Prolactin inhibits the development of stress-induced ulcers in the rat

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Hyperprolactinaemia, as induced by pituitary homografts under the kindey capsule, was accompanied by an inhibition of development of gastric ulcers following the application of cold-plus-restraint stress in male rats. This effect was mimicked by intracisternal administration of a low dose of the hormone. Peripheral injection of the dopamine receptor antagonist, domperidone, also inhibited the development of stress-induced ulcers. However, no effect was found after peripheral injection of another dopamine receptor antagonist, haloperidol. This latter drug appeared to antagonize the cytoprotective effect of prolactin (PRL) on stress-induced ulcers. Furthermore, peripheral injection of the prostaglandin synthesis inhibitor, indomethacin, increased the incidence of gastric ulcers in hyperprolactinaemic rats subjected to cold -plus-restraint stress. These data suggest that the cytoprotective effect of PRL on development of gastric ulcers in stressed animals may involve both central (i.e. dopamine transmission) and peripheral (i.e. prostaglandin synthesis) mechanisms. © 1985.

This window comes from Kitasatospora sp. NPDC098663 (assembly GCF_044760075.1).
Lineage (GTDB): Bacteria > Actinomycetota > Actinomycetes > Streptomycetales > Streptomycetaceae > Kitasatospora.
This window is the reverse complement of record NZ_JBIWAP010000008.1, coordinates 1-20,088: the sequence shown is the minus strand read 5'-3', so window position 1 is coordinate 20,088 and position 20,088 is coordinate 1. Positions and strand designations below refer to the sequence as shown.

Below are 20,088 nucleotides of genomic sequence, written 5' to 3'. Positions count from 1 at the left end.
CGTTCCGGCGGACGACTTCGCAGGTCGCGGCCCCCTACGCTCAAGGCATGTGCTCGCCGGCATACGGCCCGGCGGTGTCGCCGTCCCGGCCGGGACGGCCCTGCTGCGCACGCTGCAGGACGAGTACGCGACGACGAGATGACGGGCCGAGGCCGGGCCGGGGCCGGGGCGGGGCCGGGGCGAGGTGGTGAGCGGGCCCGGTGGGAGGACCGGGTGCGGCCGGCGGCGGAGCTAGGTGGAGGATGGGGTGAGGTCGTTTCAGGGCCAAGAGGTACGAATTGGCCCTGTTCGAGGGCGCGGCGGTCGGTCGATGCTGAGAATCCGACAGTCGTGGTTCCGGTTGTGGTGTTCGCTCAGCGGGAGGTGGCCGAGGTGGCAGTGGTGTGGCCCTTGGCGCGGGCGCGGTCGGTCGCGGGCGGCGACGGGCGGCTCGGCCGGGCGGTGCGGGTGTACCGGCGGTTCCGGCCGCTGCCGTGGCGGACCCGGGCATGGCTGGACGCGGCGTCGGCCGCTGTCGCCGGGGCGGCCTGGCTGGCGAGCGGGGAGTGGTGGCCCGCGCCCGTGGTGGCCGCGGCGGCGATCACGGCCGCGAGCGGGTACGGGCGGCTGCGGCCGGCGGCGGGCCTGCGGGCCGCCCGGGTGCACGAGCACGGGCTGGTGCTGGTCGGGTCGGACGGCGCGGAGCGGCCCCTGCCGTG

Drago, F., Continella, G., Conforto, G., & Scapagnini, U. (1985). Prolactin inhibits the development of stress-induced ulcers in the rat. Life Sciences, 36(2), 191–197.

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